Californians spend freely on Amazon.com before sales tax deadline
Chris Cheng doesn’t need 40 hand warmers right now, but the longtime Amazon.com customer is loading up on them anyway.
With the Internet retail giant set to begin collecting sales taxes on California purchases Sept. 15, the San Francisco resident is among many tech-savvy consumers trying to cram in some last-minute tax-free shopping.
Depending on where they live, Californians pay 7.25% to 9.75% in sales taxes, so the savings are substantial — especially on big-ticket items such as electronics. But bargain hunters are also stocking up on inexpensive goods such as food, DVDs and carpet cleaner.
“I’ve ordered nine things in the last two weeks,” said Cheng, 32, whose purchases include a hands-free roaming camera for $199.99, five pounds of protein powder for $53.99 and exercise resistance bands for $26.99. “Any time you can save money, that’s a good thing.”
He’s not the only one looking for a deal.
Abdel Ibrahim, a tech entrepreneur and trader from San Diego, said he would buy a MacBook Air and MacBook Pro with retina display on Amazon before the cutoff, a move that will save him about $270 in sales taxes.
“It makes a huge difference,” the 30-year-old said. “If there’s anything else I can think of where I can fork up some money and save a couple hundred bucks, I probably will.”
Amazon won’t say whether sales to California customers have spiked in recent weeks. But judging from comments on social media sites and reportedly increased buying activity in other states before similar sales tax laws went into effect, many shoppers see these final days as an excuse to shop freely.
That could grow in the coming days as word spreads about the looming deadline, said Kerry Rice, an analyst at Needham & Co.
“I assume there will be a network effect that will drive more people to go online,” he said. “It’s reasonable to assume that as we head in, you’ll see a pickup in volume.”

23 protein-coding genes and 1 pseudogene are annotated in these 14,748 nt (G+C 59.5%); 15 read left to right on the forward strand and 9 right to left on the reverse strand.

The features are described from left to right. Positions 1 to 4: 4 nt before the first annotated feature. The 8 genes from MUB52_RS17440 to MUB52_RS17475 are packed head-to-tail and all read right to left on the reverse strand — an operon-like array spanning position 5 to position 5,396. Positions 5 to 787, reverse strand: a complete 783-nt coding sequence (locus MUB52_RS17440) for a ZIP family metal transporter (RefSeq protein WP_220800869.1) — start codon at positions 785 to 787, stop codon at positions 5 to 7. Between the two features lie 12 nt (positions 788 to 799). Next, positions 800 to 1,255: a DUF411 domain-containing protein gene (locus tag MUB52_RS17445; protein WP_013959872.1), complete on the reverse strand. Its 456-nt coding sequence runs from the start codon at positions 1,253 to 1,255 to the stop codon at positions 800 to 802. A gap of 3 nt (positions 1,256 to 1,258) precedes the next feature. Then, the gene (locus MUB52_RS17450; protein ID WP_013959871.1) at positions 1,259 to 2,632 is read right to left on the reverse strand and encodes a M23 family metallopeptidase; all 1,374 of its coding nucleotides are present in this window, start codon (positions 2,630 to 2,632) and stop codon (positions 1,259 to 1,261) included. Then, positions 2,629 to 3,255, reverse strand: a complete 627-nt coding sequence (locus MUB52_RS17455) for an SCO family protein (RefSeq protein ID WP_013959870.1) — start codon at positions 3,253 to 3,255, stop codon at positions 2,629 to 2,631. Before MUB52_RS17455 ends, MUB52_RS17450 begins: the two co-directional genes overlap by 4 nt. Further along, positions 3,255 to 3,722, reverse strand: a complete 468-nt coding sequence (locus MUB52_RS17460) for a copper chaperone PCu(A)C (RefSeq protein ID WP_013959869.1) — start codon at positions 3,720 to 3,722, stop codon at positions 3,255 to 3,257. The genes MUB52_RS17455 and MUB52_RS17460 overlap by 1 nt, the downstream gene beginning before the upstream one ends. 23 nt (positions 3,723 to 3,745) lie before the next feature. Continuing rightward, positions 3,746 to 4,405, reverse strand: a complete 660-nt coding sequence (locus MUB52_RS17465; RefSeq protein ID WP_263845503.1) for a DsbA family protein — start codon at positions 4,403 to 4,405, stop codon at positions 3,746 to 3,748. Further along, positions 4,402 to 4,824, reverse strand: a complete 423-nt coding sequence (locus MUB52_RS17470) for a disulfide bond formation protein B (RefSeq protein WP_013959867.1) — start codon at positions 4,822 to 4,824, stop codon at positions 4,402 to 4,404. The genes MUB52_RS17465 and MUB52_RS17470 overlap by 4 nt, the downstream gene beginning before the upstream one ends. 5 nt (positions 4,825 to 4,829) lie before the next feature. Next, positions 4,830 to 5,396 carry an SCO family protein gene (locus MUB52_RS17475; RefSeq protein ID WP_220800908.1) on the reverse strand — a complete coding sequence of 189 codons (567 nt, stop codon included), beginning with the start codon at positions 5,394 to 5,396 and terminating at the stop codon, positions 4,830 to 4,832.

The buying binge comes after a drawn-out battle last year between the Internet giant and state lawmakers that ended with Amazon agreeing to start collecting sales taxes on purchases a year from then.
Amazon is not the only Internet merchant affected by the new law. But as the nation’s largest online retailer, it has been the main target. More than 200 other out-of-state companies with major business in California may also be on the hook to collect sales taxes on items shipped to the state.
The tax revenue from these online sales is being lauded as a win for the debt-ridden state, which estimates it will see an additional $317 million annually as a result; more than $83 million of that is expected to come from Amazon alone.
It’s also a victory for mom-and-pop shops and big bricks-and-mortar retailers, including Wal-Mart Stores Inc. and Target Corp., which have complained for years about what they called Amazon’s unfair sales tax advantage. Merchants including Best Buy Co. were especially hurt when shoppers would “showroom,” or check out products at the company’s stores, but ultimately buy them online to avoid paying sales taxes. Now they will be on an even playing field, they say.
“Every retailer has the ability to match a price, but no brick-and-mortar retailer can say to a consumer, ‘Don’t worry, I won’t collect that sales tax,’” said Jason Brewer, a spokesman at the Retail Industry Leaders Assn. “That 6 to 10% price advantage is a huge problem and distorts the free market.”
That’s a tough argument for customers who had grown accustomed to a built-in discount.